The Prepared (newsletter), 2/17/2020
Some notes from The Prepared. Always insightsful takes.
Making & Manufacturing. Adam Savage made a rickshaw for his Boston Dynamics Spot , and had Spot tow him around while wearing a top hat. Aside from the obvious observation (that this is a silly project), the bloopers at the end of the video provide a little taste for BD’s technology readiness level ; Spot doesn’t seem to really “just work.” I also found myself ruminating on how workshops like Savage’s are wondrous, enchanting places - and how fabrication (the act of converting materials into parts and assemblies) looks almost nothing like manufacturing (the act of making a thing, over and over again, in a repeatable and predictable way). I love both of those things, and each of them is visually fascinating, but I try to be cognizant of the spectrum between them.
Maintenance, Repair & Operations. This is slightly old news by now, but owners of older Haas machining centers are revolting over lack of product support on older tools (like, 90s and aughts). I have some sympathy for Haas here, but I’m also aware that manufacturers of heavy equipment like Caterpillar and John Deere (note, Deere has other big issues on maintainability ) keep huge libraries of old casting & forging tools so that they can support ancient equipment. Presumably we’ll eventually get to a steady state where control boards are seen the same way mechanical parts are; I wonder whether the end of Moore’s law, over which there has been so much hand-wringing, might at least bring some stability to the electronics market and give a little more heft to the argument that electronics are only end-of-life because nobody’s willing to pay for them to be resuscitated.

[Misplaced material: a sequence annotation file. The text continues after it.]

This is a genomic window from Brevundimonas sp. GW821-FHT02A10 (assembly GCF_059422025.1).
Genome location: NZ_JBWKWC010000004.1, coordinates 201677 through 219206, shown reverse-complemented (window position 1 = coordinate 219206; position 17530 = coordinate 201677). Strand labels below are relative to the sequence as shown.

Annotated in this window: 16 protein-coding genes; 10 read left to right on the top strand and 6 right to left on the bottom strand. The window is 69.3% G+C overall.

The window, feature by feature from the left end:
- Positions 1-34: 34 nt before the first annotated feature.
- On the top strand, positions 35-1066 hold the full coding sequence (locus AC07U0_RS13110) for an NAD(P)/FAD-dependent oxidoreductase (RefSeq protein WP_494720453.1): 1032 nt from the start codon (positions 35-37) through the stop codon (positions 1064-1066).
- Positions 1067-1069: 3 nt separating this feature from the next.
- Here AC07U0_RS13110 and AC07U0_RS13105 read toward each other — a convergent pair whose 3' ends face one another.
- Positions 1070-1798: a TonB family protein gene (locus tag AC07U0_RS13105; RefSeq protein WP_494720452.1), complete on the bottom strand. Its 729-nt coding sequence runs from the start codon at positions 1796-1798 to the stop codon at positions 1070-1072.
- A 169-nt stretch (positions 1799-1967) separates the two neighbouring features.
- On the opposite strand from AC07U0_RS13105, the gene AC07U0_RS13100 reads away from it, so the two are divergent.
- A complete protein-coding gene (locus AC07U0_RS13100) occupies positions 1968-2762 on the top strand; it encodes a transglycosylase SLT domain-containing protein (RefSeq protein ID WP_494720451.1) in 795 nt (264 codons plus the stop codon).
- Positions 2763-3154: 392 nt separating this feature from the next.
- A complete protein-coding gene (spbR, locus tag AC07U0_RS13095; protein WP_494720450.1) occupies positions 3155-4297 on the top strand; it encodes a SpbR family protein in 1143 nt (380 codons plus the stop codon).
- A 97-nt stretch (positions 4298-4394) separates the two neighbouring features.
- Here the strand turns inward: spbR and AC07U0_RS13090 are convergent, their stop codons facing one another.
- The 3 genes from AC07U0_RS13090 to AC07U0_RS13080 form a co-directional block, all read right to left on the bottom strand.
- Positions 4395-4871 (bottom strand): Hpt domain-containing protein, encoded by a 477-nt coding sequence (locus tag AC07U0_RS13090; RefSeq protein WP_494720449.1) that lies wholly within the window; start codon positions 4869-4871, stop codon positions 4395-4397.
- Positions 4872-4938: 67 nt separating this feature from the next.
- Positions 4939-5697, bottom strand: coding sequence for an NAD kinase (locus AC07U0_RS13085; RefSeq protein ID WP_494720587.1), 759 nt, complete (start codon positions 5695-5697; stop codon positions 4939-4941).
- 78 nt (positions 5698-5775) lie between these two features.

Cloudflare silently deleted my DNS records
Interesting from the perspective of error-handling and cloud-services as fundamental communications infrastructure:
If I intentionally set out to build a horrible user experience I’m unsure if I could top this. I naively expected that I would be notified by email before Cloudflare broke everything. In the absence of that, I would expect to see a notice when I logged in. In the absence of that, I would expect to see a field in the audit log mentioning in human language what happened. In the absence of that, if for some arcane reason Cloudflare is unable to change the format of their audit logs, I would at a minimum expect a message on the audit log page that explained what a deletion logged to 127.0.0.1 means. I registered for Cloudflare with a Gmail address specifically so that I could receive notifications from them if there were issues with my email setup.